Tribal Neon Fire Dyes
are a combination of chemical salts that produce coloured fuels suitable for use in fire spinning when combined with denatured alcohol.
Q: Why don't Tribal Neon fire dyes work with Kerosene etc?
A: There are two reasons. Firstly, when petroleum based fuels burn freely in air there is insufficient oxygen for their hydrocarbons to burn up completely. This leaves a lot of unburnt carbon particles in the flame (soot) which glow yellow/white, overpowering any colour coming from the metal atoms. The second reason is that most metal salts are not soluble in petroleum based fuels, so no metal atoms can be delivered to the flame.
Q: In the past I experimented with some of the chemicals used as fireworks ingredients but they didn't colour the flame. Why is this?
A: Pyrotechnic devices usually also contain electron donors and powerful oxidising agents that are used to raise the reaction temperature. Many of the salts used in fireworks need such high flame temperatures before they will show any colour. Even with the alcohol flame the temperature does not get high enough for many metals to emit the rich vibrant colours you see in fireworks.
Q: What's to stop me going out and getting the chemicals and making my own fire dyes?
A: Absolutely nothing. But it took the Medicine Man several weeks to evaluate and test a whole range of formulations before finalising these ones. That means you will spend lots of your time and significant costs to duplicate these dyes. Plus you will have to buy relatively large packages of the chemicals.
Q: Your safety warnings indicate that the materials in Tribal Neon fire dyes are quite toxic. How safe are they to use?
A: Each fire dye contains an optimised blend of various chemicals. All metal salts should be considered to be potentially toxic, especially if you were to ingest them, but so long as you are careful not to do so they could be considered to be relatively safe. The red dye contains an optimised mixture of Lithium and Strontium salts along with organic and inorganic solubilisers and conditioners. Lithium was present in both Coca-Cola and 7-Up until around 1948. There were even beers that proclaimed their use of Lithiated water. Lithium Chloride was even used briefly as a sodium-free substitute for table salt before people experienced unpleasant symptoms as well as cases of toxic effects and even a few deaths. Today Lithium salts are used clinically to control bipolar disorder, and used synergistically with a number of types of antidepressants. The Lithium content of one pack of red Tribal Neon contains 2-3 times the dose clinicians would aim to maintain in an adult, so ingesting a small fraction of this would not be too big a deal, but should still be avoided by careful preparation technique and use. Strontium is chemically very similar to Calcium, and is used fairly widely as a supplement against osteoporosis, particularly in women. Strontium was, and still is, used in many toothpastes (e.g. Sensodyne) to reduce sensitive teeth, which should give you some idea of its relatively low toxicity. Again, the toxicity is in the dose, so preventing ingestion is the principal means of ensuring your safety. The green dye contains salts of Boron and Barium. Boron is an essential mineral, and its salts have been used variously in laundry detergents, as ant bait, and as a mild antiseptic wound wash. Common boron compounds such as borates and boric acid have a low toxicity comparable to table salt. However a small amount of Barium, a heavy metal with similar properties to both Calcium and Strontium is used in the green dye. Barium is toxic by ingestion and also by inhalation of the oxides and carbonates produced on burning. Again however the amounts you are likely to encounter in preparation and use of Tribal Neon dyes are very low and therefore relatively safe. In all cases the same metals are likely to be released in comparable quantities by most fireworks, and nobody thinks to ask the same questions about them, or feels the need to wear metal-fume masks to fireworks displays. All the same, we recommend you use common sense and good technique to avoid skin contact with the powder or the treated fuels, and to always use the fire props outside in the open air, where the dust generated by burning is free to disperse relatively harmlessly.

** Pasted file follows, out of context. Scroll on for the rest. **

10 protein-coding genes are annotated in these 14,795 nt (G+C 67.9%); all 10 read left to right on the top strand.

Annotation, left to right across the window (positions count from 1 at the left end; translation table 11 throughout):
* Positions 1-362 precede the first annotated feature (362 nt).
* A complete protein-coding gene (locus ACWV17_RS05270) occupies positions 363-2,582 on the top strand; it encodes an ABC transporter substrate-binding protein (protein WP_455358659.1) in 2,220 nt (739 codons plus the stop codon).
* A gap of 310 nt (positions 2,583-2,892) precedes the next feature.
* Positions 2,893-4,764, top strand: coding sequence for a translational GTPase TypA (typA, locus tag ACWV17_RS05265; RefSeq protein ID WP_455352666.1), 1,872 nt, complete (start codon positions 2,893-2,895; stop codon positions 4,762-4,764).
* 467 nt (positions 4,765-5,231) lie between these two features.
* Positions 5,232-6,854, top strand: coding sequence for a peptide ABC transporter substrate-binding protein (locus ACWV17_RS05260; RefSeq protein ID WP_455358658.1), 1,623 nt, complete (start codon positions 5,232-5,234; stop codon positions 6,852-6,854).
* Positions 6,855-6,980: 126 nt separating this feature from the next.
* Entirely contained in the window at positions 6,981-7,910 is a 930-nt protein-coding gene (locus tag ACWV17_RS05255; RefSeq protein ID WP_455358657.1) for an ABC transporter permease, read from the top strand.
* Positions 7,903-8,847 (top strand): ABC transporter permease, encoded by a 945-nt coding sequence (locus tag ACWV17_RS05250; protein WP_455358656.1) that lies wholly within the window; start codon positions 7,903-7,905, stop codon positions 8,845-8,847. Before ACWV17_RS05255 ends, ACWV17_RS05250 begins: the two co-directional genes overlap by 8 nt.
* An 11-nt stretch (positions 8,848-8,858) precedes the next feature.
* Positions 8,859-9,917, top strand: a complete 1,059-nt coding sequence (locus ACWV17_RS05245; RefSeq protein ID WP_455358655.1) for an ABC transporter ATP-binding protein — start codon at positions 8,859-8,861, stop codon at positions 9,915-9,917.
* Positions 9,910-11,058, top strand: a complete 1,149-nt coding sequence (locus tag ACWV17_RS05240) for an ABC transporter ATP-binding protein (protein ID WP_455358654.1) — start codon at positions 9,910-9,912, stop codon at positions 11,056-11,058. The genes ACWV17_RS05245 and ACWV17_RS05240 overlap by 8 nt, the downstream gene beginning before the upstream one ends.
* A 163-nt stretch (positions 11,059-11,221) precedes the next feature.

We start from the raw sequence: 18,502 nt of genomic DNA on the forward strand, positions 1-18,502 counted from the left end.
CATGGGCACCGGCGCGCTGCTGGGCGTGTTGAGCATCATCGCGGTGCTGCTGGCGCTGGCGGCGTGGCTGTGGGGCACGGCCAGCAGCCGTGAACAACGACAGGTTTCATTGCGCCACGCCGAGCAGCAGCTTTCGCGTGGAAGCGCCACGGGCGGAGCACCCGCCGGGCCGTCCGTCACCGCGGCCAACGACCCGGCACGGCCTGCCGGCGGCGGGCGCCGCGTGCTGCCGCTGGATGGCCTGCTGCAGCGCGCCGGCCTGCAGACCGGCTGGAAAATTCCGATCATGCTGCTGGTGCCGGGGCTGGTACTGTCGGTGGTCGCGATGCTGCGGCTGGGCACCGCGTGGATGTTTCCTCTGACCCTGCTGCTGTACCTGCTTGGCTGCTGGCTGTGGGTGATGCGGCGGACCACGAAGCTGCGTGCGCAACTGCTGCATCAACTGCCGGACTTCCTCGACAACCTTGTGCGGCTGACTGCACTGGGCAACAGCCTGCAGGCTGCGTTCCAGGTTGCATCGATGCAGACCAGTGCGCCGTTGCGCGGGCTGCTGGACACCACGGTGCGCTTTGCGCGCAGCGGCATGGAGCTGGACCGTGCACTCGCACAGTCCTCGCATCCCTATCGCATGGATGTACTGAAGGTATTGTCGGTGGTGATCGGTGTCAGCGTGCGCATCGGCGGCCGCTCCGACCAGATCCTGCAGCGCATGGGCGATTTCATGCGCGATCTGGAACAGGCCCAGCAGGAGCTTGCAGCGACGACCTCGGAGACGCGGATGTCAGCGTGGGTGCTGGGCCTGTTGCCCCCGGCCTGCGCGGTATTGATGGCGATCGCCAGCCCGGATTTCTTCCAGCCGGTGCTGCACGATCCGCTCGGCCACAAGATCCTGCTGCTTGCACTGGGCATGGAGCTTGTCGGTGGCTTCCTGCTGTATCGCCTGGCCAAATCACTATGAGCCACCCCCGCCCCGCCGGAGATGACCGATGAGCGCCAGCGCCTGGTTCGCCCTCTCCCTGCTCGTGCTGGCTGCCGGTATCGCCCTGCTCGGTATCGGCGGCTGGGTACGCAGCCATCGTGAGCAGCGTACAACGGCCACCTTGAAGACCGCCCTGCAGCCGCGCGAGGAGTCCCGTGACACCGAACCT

Q: I have heard that Strontium is radioactive. Is this true?